The Green Chemistry

Authors: Marco Cocchi – Researcher – Campus Bio-medico University of Rome
                 Leone Mazzeo – Researcher – Campus Bio-medico University of Rome


1          Introduction and Principles


An early conception of “green chemistry was developed in 1990 by P. Anastos and J. Warner[1] trough 12 principles ranging from prevention and atom economy to pollution prevention and an inherently safer chemistry. These principles, described below, offer a protocol to adhere in developing novel chemical processes.

  1. Waste prevention: by prevent waste production, rather than clean up and treat wastes after having produced. Plan to minimize waste at every process’ stage.
  1. Atom economy: reduce waste by recycling the number of atoms from all reagents that are incorporated into the final product. Use atom recycling concept in order to evaluate reaction efficiency.
  1. Less hazardous chemical synthesis: design chemical reactions’ path in order to be as safe as possible. Consider the hazards of all substances handled during each single step of the reaction, including waste.
  1. Designing safer chemicals: minimize toxicity directly by proper design. Predict and analyze factors such as physical properties, toxicity, and environmental impact of each designed process’ step.
  1. Safer solvents & auxiliaries: look for the safest solvent available for any given step. Optimize the total amount of solvents and auxiliary substances used in order to minimize the waste produced.
  1. Design for energy efficiency: find the least energy-intensive chemical route, thus reducing heating and cooling, as well as pressurized and vacuum conditions (i.e. try to stay as close as possible to ambient temperature & pressure).
  1. Use of renewable feedstocks: use feeds which are made from renewable (i.e. bio-based) sources, rather than other chemicals made from petrochemical products.
  1. Reduce derivatives: minimize the use of temporary derivatives such as protecting groups in order to reduce the waste production.
  1. Catalysis: Look for catalysts that help to increase selectivity, minimize waste, reduce reaction times and increase energy efficiency.
  1. Design for degradation: design products that can degrade themselves easily into the environment. Ensure that both original and degraded products are not toxic, bio-accumulative, or environmentally persistent.
  1. Real-time pollution prevention: real time control of chemical reactions to prevent the formation and the release of any potentially hazardous or polluting products into the environment.
  1. Safer chemistry for accident prevention: developing chemical processes and procedures that are safer to inherently minimize the risk of accidents. Evaluate all the potential risks and assess them beforehand.

Today, more than 98% of all products and materials needed for modern economies is still derived from petroleum and/or natural gas, generating substantial quantities of wastes and emissions.

An exaggerated, but illustrative, view of twentieth century chemical manufacturing can be written as a recipe[2]:

  • Start with a petroleum-based feedstock.
  • Dissolve it in a solvent.
  • Add a reagent.
  • React to form an intermediate chemical.
  • Repeat (2)–(4) several times until the final product is obtained; discard all waste and spent reagent; recycle solvent where economically viable.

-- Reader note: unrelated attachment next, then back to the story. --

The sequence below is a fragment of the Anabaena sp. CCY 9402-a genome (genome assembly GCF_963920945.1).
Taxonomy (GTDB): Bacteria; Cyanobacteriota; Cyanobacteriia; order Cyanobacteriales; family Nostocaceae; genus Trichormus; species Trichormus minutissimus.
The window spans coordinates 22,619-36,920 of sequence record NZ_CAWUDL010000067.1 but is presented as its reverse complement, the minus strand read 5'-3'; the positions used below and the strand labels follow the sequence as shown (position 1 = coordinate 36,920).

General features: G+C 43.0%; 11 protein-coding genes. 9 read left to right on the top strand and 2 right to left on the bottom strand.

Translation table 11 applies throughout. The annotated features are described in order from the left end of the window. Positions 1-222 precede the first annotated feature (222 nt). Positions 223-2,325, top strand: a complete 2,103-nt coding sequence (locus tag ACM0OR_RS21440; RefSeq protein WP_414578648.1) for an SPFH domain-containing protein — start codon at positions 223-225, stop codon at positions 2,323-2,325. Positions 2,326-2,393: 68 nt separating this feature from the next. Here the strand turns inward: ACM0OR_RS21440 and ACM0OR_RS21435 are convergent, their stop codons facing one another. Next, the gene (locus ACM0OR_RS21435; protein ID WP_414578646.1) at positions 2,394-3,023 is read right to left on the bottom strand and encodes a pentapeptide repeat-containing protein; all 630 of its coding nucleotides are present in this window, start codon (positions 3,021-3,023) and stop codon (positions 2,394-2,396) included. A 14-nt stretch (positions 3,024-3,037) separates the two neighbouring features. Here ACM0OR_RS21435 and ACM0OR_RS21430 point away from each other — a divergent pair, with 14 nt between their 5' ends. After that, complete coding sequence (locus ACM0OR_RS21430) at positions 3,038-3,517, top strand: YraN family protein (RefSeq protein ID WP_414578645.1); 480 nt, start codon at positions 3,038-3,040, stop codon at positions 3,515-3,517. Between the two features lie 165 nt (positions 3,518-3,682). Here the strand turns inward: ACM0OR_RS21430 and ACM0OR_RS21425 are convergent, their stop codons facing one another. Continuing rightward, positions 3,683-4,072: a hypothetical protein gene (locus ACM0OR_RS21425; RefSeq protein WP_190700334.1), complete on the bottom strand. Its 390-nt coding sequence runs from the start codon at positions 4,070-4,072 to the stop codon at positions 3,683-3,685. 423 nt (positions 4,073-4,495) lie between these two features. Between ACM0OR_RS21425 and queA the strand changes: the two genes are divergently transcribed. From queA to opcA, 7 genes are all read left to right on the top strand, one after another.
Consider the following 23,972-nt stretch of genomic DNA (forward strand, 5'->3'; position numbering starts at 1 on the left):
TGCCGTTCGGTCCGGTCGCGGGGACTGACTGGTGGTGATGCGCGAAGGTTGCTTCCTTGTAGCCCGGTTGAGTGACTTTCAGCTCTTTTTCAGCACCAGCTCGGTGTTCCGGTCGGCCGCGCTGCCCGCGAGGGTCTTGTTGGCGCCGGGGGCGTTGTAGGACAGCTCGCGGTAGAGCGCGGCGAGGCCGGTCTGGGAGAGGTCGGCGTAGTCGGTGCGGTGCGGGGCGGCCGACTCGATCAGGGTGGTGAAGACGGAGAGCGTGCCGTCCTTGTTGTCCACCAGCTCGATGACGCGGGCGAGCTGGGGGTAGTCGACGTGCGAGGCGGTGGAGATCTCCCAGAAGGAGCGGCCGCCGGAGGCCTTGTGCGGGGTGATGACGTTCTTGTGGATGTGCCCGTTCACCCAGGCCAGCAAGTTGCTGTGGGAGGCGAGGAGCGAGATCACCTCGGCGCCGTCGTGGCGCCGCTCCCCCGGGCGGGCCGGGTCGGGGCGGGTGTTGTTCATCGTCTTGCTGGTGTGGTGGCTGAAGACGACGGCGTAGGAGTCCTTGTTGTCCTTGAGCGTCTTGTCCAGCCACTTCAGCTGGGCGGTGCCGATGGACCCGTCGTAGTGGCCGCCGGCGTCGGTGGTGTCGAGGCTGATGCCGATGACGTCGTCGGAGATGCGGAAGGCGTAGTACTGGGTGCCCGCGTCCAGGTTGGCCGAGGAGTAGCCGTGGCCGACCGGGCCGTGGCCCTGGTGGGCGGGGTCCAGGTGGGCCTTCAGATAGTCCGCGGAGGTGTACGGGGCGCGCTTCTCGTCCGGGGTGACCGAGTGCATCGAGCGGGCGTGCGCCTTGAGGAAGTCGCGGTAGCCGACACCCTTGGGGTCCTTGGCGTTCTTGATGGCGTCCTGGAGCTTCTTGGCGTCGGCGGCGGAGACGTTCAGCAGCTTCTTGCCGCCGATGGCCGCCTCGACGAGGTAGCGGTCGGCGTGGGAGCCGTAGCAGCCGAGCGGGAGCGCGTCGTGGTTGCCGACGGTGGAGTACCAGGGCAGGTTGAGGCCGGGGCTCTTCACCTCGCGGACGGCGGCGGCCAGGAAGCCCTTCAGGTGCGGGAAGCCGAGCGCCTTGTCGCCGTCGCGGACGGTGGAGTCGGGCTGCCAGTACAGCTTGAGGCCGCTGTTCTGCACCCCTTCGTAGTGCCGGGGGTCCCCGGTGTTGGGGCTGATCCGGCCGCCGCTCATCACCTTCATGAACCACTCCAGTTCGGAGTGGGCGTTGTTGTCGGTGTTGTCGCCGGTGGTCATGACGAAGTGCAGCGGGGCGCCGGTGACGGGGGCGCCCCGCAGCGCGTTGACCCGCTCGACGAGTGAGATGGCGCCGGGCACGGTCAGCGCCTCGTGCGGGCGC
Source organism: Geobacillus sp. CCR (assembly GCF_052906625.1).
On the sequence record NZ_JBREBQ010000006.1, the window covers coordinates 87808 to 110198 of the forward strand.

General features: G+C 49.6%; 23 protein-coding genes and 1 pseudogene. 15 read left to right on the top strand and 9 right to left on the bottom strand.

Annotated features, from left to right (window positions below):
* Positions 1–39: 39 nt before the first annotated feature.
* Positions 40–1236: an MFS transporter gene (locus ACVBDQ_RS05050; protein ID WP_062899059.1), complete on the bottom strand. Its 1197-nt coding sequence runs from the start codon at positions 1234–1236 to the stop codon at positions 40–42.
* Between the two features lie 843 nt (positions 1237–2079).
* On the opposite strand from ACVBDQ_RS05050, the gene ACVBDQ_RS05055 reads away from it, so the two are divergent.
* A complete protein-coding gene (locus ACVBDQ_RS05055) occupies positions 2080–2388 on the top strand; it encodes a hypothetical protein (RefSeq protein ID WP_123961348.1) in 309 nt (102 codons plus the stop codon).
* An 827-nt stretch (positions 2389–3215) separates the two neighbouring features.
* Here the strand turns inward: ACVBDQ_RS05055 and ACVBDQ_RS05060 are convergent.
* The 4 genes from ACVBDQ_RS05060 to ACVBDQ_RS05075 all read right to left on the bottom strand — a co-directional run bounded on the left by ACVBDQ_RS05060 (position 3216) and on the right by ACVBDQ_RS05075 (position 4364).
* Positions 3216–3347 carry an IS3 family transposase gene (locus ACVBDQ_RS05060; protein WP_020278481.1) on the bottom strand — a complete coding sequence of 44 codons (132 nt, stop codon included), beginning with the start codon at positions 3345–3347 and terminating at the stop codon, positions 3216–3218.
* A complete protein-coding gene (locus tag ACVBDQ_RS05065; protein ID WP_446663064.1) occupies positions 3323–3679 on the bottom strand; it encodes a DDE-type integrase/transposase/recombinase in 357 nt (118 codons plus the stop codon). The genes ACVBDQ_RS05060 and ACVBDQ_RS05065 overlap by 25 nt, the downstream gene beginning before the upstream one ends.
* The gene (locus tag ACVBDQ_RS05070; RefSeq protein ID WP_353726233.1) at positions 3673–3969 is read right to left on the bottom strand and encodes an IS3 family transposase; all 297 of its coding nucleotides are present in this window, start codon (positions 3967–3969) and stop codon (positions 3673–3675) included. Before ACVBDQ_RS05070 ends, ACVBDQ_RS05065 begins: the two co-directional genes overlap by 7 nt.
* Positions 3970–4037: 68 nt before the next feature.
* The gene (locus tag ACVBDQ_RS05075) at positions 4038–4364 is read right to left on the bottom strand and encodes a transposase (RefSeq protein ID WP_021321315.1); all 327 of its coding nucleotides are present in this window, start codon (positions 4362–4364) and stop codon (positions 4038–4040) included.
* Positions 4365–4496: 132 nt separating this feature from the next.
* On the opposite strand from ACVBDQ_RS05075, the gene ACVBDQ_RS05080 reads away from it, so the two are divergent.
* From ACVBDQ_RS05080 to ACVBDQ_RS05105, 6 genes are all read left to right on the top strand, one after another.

• Transport the product worldwide, often for long term storage.
  • Release the product into the ecosystem without proper evaluation of its long-term effects.

The recipe for the twenty-first century will be very different:

  • Design the molecule to have minimal impact on the environment (short residence time, biodegradability).
  • Manufacture from a renewable feedstock (e.g. carbohydrate).
  • Use a long-life catalyst.
  • Use no solvent or a totally recyclable solvent.
  • Use the smallest possible number of steps in the synthesis.
  • Manufacture the product as required and as close as possible to where it is required.

A typical example of the twentieth century chemical manufacturing production model is represented by plastic materials, which are also a typical example of linear economy: no-renewable resources, oil or ethane in this case, are used to produce plastic materials, which at the end of life become wastes and dispersed into environment. Today, some about 8 million of metric tons escapes into the world’s oceans each year[3], most of it from countries in South East Asia, where plastics use has outplaced waste management infrastructure and the situation is approaching catastrophic proportions.

The green chemistry approach is the correct way to deal with the actual environmental situation, representing a promising strategy of future economic development also for industrialized countries.

Paul Anastas, then of EPA, and John C. Warner developed the Principles of Green Chemistry (Figure 1), which help explain what the definition means in practice. The principles cover such concepts as:

  • Designing processes to maximize the amount of raw material that ends up in the product.
  • Using safe, environmentally-benign substances, including solvents, whenever possible.
  • Designing energy-efficient processes.
  • Using the best form of waste disposal: not creating it in the first place.


geen chemistry


Figure 1: Principles of Green Chemistry



[1] P. T. Anastas, J. C. Warner, The Twelve Principles of Green Chemistry, Oxford Univ. Press, Oxford – UK (1998).
[2] Based on: Woodhouse, E. J. Social Reconstruction of a Technoscience? : The Greening of Chemistry.
[3] A.H. Tullo, Fighting ocean plastics at the source. Chem. & Eng. News, 96 (16) (2018) 29-34


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